Because there was no majority opinion in Wygant, the Court did not elaborate a clear constitutional standard applicable to all affirmative action plans. We have already noted, however, that a "'lowest common denominator' majority position can be pieced together" from the Wygant opinions. Britton v. South Bend Community School Corporation, 819 F.2d 766, 768 (7th Cir. 1987). We start with the benchmark standard agreed upon by the members of the majority (and apparently, according to Justice O'Connor, by all members of the Court): (1) the plan must be justified by a compelling government interest and (2) the means chosen by the government must be narrowly tailored to effectuate the plan's purpose. See Wygant, 106 S. Ct. at 1852 (O'Connor, J., concurring in part and concurring in the judgment).
According to Wygant's three-Justice plurality, before a governmental unit can establish a compelling interest in remedying discrimination, it must make some showing of prior discrimination on its part. As Justice Powell wrote,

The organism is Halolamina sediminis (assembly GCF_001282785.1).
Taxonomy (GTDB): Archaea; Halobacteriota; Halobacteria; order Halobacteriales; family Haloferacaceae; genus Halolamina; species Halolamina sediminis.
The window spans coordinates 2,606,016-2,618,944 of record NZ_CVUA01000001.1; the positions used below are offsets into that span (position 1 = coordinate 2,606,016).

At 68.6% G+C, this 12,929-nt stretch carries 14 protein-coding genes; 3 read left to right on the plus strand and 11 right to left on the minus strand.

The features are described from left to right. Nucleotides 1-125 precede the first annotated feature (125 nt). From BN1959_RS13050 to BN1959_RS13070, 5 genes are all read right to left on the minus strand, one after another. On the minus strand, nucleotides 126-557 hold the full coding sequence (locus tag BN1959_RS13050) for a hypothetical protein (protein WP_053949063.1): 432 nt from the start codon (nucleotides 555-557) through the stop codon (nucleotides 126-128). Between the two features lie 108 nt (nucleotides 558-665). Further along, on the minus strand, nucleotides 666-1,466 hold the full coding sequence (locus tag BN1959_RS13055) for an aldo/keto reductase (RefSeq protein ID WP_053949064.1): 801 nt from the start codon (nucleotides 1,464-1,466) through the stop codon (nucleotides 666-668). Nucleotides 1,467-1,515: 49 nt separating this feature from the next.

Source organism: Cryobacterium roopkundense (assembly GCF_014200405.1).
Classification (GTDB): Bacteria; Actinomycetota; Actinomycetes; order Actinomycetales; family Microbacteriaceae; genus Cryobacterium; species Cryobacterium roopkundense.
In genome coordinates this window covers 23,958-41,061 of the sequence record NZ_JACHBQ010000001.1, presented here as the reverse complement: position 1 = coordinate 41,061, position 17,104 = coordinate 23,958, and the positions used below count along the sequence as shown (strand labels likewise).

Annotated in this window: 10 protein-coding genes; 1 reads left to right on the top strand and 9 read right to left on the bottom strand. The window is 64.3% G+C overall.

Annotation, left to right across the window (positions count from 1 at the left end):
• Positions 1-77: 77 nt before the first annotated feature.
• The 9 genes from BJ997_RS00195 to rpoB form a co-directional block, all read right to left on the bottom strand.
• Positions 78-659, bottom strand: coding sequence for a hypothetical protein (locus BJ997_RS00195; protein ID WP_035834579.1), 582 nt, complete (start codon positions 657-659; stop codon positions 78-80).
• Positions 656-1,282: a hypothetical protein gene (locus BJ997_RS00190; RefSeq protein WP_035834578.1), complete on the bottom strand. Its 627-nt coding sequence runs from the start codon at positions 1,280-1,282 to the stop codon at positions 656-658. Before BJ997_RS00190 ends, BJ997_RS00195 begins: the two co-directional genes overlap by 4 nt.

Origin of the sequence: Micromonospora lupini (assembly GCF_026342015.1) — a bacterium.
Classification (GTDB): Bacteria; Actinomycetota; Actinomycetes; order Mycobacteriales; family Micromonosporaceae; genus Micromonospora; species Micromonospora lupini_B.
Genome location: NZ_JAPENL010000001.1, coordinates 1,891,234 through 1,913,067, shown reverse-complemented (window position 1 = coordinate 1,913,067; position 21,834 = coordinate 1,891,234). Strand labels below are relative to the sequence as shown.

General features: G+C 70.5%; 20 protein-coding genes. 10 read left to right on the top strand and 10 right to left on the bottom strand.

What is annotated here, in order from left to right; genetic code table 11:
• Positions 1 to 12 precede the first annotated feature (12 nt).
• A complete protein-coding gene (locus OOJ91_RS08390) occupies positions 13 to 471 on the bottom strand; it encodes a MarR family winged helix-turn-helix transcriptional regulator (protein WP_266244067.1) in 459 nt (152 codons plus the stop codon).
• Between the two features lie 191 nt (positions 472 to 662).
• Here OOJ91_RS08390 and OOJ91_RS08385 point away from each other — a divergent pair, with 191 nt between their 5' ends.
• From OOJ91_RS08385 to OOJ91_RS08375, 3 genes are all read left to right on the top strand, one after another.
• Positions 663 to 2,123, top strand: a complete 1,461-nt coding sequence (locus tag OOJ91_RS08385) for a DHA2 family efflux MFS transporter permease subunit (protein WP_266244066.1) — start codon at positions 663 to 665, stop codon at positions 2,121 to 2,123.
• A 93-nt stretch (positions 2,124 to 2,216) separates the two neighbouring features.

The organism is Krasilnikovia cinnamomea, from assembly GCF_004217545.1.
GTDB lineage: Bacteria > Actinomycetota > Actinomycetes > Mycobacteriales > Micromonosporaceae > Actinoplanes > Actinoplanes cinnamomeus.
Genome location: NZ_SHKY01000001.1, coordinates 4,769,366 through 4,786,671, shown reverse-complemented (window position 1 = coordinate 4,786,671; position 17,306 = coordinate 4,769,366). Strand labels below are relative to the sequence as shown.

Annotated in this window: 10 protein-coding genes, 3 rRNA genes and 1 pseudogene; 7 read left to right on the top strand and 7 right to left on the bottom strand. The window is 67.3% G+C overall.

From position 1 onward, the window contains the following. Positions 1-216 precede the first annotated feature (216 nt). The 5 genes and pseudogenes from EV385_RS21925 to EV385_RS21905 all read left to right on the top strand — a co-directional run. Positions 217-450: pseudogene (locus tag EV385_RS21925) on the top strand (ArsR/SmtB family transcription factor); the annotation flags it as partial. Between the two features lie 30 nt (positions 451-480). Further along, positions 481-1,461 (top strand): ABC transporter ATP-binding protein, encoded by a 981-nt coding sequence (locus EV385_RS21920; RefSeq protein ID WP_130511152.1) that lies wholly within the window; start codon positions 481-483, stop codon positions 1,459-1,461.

[t]his Court never has held that societal discrimination alone is sufficient to justify a racial classification. Rather, the Court has insisted upon some showing of prior discrimination by the government unit involved before allowing limited use of racial classifications in order to remedy such discrimination.
Id. at 1847. Thus, Justice Powell wrote, "the relevant analysis in cases involving proof of discrimination by statistical disparity focuses on those disparities that demonstrate such prior governmental discrimination." In Wygant, therefore, "the proper comparison for determining the existence of actual discrimination by the school board was 'between the racial composition of [the school's] teaching staff and the racial composition of the qualified public school teacher population in the relevant labor market.'" Id. at 1847 (citing Hazelwood School District v. United States, 433 U.S. 299, 307, 53 L. Ed. 2d 768, 97 S. Ct. 2736 (1977)). Because the School Board in Wygant proffered no such comparison, the plurality found that the City had not established a compelling interest for its affirmative action plan and declined to give the City of Richmond another chance to do so. Id. at 1849.*fn8 Justice White, in his short, blunt concurrence, agreed with the plurality that